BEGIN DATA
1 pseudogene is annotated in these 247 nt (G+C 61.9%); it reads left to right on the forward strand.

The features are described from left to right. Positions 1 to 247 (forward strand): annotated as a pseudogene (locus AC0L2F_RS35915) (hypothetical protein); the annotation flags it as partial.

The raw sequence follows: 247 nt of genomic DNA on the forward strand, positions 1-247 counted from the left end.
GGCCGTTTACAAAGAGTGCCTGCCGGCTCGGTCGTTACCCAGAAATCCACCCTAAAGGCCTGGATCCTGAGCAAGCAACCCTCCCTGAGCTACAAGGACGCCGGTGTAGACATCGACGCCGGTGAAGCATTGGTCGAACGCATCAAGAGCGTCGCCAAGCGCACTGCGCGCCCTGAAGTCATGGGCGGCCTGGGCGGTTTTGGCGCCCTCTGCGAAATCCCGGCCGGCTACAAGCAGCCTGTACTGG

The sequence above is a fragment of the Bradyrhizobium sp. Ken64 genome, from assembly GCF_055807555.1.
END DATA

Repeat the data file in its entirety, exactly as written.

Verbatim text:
1 pseudogene is annotated in these 247 nt (G+C 61.9%); it reads left to right on the forward strand.

The features are described from left to right. Positions 1 to 247 (forward strand): annotated as a pseudogene (locus AC0L2F_RS35915) (hypothetical protein); the annotation flags it as partial.

The raw sequence follows: 247 nt of genomic DNA on the forward strand, positions 1-247 counted from the left end.
GGCCGTTTACAAAGAGTGCCTGCCGGCTCGGTCGTTACCCAGAAATCCACCCTAAAGGCCTGGATCCTGAGCAAGCAACCCTCCCTGAGCTACAAGGACGCCGGTGTAGACATCGACGCCGGTGAAGCATTGGTCGAACGCATCAAGAGCGTCGCCAAGCGCACTGCGCGCCCTGAAGTCATGGGCGGCCTGGGCGGTTTTGGCGCCCTCTGCGAAATCCCGGCCGGCTACAAGCAGCCTGTACTGG

The sequence above is a fragment of the Bradyrhizobium sp. Ken64 genome, from assembly GCF_055807555.1.